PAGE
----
TOPEKA – More than 6,000 Kansas children are in foster care for a variety of reasons. The most prevalent reason is physical abuse. Drug abuse is often a factor in these homes. For many of these children, being removed from their home is a frightening and traumatic experience. But for one Kansas man, he says it was the best thing that could have happened to him. Dr. Jaime Schwandt, Cheney, is now inspiring others in care to embrace their experience and build the life they deserve.
“Foster care saved my life, in little Kensington, Kansas,” Schwandt said. “I can’t thank all the people of that town enough. If it wasn’t for foster care, I wouldn’t be where I am today. Foster care in Kansas should be a model to the nation.”
Schwandt, author of Succeeding as a Foster Child: A Roadmap to Overcoming Obstacles and Achieving Success, was one of several speakers who addressed a crowd today, at the State Capitol Building in Topeka. The Kansas Department for Children and Families (DCF) hosted an annual informational event on foster care, in honor of Foster Care Month. The afternoon included a news conference, nearly a dozen booths on foster care services, a lunch provided by DCF’s foster care contractors, KVC and Saint Francis Community Services, and music from the Topeka High School jazz band.
Other speakers at the event included Eugene (Gene) and Joy Rothfuss, Colby, who since 2011, have fostered approximately 60 children. The pastor and his wife encourage others to consider becoming foster parents.
“Foster parenting is very rewarding, though not always easy,” Gene Rothfuss said. “We have chosen to be foster parents because it makes a difference in the world. It takes a lot of people working together to care for these children, and the foster parents are the boots on the ground. When that child takes your hand and puts their trust in you, then it’s worth it.”
Governor Brownback applauds those who give their time, attention and love to children in foster care.
“Being a foster parent is one of the most selfless things a person can do,” Governor Brownback said. “We have too many children coming from homes where their parents cannot or choose not to care for their sons and daughters. We are fortunate to have foster parents ready and willing to provide them a safe and loving home.”
Informational booths and tables were sponsored by stakeholder groups including KVC, Saint Francis Community Services, Children’s Alliance, DCCCA, Ember Hope, Global Orphan Project, KCSL, KFAPA, KYAC, Project Belong, Safe Families, TFI and Wichita Children’s Home.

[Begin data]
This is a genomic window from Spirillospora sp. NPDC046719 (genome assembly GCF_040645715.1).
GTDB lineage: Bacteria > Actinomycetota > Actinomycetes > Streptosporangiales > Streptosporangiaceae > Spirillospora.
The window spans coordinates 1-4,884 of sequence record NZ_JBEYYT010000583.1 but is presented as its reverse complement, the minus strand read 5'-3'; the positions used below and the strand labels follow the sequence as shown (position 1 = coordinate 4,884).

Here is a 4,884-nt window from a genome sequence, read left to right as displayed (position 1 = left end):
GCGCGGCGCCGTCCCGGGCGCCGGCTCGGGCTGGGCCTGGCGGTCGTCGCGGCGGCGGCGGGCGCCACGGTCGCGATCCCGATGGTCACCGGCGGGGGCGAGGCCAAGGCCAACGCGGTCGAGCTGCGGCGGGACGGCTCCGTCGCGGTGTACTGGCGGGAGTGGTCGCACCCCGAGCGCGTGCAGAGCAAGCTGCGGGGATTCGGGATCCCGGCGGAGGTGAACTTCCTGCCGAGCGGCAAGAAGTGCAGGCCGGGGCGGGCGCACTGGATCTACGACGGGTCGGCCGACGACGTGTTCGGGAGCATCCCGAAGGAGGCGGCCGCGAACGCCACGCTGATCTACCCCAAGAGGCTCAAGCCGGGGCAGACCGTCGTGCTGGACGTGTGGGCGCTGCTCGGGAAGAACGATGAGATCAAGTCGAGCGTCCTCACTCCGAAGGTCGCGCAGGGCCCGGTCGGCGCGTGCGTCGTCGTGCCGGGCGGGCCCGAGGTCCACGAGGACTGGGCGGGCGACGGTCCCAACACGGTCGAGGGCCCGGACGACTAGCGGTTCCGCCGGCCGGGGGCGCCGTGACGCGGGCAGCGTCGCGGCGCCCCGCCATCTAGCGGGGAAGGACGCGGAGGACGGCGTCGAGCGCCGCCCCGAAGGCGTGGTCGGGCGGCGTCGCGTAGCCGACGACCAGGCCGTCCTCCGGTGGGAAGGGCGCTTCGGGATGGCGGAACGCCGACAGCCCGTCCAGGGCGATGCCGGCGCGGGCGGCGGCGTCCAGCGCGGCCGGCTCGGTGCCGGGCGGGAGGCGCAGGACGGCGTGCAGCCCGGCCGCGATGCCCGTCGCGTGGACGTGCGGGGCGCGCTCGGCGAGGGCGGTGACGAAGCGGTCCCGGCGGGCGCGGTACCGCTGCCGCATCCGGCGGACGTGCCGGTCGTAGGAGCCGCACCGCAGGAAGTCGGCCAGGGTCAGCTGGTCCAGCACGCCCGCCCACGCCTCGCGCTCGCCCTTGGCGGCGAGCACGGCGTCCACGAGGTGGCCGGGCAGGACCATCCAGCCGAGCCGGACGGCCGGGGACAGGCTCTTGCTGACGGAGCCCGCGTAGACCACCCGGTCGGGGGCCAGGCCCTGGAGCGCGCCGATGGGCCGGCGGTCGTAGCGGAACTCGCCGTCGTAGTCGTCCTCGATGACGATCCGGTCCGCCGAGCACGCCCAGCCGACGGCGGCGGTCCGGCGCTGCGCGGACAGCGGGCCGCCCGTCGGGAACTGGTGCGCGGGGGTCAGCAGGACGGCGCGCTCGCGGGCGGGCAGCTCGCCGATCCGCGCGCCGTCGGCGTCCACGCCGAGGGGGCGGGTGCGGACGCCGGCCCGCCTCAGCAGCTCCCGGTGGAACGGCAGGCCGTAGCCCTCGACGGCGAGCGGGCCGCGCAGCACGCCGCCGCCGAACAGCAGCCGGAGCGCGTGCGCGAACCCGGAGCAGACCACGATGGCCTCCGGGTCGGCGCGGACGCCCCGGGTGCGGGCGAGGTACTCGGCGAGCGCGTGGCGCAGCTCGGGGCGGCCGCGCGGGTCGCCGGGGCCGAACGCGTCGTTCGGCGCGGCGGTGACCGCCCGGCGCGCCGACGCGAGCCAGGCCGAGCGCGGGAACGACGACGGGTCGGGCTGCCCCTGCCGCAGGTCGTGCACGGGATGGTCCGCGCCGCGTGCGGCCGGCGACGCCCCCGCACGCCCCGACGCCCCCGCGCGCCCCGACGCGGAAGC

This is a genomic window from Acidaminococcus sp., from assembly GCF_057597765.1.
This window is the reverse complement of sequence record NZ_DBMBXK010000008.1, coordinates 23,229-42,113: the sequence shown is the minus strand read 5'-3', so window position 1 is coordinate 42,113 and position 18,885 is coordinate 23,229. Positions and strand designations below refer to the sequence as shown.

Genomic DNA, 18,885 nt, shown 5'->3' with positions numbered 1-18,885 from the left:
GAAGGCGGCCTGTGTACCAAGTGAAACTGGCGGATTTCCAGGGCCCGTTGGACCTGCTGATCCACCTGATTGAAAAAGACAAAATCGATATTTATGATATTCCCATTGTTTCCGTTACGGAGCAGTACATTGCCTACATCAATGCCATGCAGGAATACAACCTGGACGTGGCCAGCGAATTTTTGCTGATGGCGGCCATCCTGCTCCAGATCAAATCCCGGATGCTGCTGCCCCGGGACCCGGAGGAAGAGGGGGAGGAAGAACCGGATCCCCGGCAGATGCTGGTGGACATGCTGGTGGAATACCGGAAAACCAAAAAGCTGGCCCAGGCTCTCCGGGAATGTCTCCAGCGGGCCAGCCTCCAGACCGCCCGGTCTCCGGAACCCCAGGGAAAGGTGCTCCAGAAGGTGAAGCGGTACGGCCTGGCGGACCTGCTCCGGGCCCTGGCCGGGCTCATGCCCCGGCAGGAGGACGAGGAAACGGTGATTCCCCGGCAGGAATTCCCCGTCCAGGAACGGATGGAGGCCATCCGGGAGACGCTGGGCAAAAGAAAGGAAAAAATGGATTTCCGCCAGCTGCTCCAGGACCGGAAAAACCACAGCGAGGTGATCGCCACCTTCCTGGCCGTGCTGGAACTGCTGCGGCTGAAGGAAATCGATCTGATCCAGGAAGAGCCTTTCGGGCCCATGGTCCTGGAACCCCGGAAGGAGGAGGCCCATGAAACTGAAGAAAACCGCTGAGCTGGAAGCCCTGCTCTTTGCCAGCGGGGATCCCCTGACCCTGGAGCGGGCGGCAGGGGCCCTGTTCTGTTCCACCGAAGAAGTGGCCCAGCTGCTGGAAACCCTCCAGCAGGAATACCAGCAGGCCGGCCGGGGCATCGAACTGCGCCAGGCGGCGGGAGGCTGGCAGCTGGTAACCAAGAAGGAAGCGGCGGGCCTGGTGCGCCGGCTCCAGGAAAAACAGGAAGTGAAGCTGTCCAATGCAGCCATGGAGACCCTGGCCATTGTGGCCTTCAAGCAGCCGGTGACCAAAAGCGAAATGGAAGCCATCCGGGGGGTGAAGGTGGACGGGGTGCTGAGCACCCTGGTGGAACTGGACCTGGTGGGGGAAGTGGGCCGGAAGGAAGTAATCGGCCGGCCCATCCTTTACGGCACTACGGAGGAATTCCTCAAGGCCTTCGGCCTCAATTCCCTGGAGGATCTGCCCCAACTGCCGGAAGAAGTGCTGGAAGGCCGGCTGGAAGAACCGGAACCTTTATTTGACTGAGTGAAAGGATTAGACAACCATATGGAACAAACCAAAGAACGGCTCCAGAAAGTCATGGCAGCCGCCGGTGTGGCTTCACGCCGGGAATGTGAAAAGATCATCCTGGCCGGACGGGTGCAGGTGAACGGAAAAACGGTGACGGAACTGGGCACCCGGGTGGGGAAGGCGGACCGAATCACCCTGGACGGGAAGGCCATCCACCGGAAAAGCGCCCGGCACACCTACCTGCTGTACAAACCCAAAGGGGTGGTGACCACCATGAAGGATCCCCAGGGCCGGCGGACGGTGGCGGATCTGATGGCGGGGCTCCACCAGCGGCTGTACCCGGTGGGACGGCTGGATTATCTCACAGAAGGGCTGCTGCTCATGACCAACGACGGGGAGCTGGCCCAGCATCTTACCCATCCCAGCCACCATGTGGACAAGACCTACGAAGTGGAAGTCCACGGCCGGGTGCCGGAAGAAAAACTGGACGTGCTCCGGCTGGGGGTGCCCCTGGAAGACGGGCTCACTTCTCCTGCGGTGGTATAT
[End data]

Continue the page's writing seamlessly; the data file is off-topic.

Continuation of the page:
Brownback officially designated May as Foster Care Month at a proclamation signing on April 21, at the State Capitol Building.
FOSTER CARE STATISTICS:
- There are currently 6,337 children in foster care in Kansas (as of March 31, 2015).
- Approximately 2,500 family foster homes are licensed in Kansas.
- Approximately 360 children are available for adoption in the state.
- 95 percent of children in foster care are placed in a family-like setting.
- The average age of a foster child is eight.
- 32 percent of children are placed with a relative.
- Of the children in out-of-home placement 57 percent have a case plan goal of reintegration (returning home).
To be a foster parent you must:
- Be at least 21
- Pass background checks
- Have sufficient income
- Participate in a family assessment
- Complete training
- Obtain sponsorship
- Complete first aid training
- Be licensed by the Kansas Department of Health and Environment
Learn more about foster care in Kansas by contacting KVC in the DCF East and Kansas City regions and St. Francis Community Services in DCF’s Wichita and West regions. Contract information is available at www.dcf.ks.gov
(Eugene (Gene) and Joy Rothfuss, Colby)
Eugene Rothfuss is a pastor at Colby Wesleyan Church. His wife, Joy, is the administrative assistant at the church. They are licensed foster parents through Saint Francis Community Services. Since 2011, they have fostered approximately 60 children, primarily in respite and police protective custody placements.
(Dr. Jamie Schwandt speaking at today’s foster care news conference, Topeka.)
Dr. Jamie Schwandt is a commissioned officer in the United States Army Reserve. Schwandt serves as a public speaker and has presented his research and personal story of challenges and triumphs for many organizations and audiences. Schwandt had a difficult childhood and overcame significant obstacles to get where he is today. He was born in a small town in Kansas in a family where his parents abused drugs and alcohol. Both parents battled depression while suffering from other mental health issues. His father committed suicide when he was 18 years old. As a child, Schwandt witnessed many dangerous and poor decisions made by his parents.
From birth to 18, Schwandt moved more than 20 times with his parents, grandparents, and in the foster care system. He enlisted in the United States Army Reserve when he was just 17 years old and continues to proudly serve his country, including deployments in support of Operation Iraqi Freedom and Operation Enduring Freedom. Despite the challenges he faced during his upbringing, Schwandt obtained a bachelors and masters degrees from Fort Hays State University. In May 2013, he received a doctorate degree from Kansas State University.